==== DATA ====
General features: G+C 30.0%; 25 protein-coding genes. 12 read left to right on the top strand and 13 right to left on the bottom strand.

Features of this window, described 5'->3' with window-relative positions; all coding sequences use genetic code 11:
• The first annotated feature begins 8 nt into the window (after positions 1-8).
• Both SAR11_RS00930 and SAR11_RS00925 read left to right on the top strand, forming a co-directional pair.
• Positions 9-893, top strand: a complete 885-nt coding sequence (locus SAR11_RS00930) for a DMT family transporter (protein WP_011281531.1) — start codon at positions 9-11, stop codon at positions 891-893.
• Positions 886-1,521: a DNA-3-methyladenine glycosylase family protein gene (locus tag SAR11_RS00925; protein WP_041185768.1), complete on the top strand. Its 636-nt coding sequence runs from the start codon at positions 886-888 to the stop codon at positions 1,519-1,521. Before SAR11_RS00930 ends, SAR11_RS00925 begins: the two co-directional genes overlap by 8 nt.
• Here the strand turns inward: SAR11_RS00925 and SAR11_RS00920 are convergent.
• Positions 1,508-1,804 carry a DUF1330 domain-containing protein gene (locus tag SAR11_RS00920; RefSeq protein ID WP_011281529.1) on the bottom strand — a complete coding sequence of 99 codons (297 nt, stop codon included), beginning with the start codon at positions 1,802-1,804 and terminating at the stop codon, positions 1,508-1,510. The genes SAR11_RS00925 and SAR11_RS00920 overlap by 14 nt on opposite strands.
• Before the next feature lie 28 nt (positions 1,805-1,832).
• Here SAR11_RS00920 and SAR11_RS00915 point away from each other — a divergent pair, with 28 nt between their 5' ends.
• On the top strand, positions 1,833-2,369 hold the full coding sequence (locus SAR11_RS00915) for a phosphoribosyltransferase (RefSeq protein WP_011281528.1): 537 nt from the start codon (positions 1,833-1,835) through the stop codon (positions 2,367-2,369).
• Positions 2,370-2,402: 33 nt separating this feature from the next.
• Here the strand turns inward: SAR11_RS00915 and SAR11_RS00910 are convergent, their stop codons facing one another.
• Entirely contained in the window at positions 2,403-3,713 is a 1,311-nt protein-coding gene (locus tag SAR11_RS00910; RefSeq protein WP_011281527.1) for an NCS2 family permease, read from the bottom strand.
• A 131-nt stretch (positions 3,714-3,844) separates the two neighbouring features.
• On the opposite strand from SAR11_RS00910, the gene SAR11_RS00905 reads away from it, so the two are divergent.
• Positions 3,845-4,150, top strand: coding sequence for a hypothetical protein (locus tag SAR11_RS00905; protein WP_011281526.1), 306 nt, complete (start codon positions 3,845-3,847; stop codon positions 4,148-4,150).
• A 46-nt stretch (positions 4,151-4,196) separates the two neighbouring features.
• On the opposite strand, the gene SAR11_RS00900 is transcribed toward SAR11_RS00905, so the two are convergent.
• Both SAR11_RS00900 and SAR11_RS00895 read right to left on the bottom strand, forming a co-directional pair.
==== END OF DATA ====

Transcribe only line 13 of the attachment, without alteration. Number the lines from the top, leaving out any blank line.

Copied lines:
• Here the strand turns inward: SAR11_RS00915 and SAR11_RS00910 are convergent, their stop codons facing one another.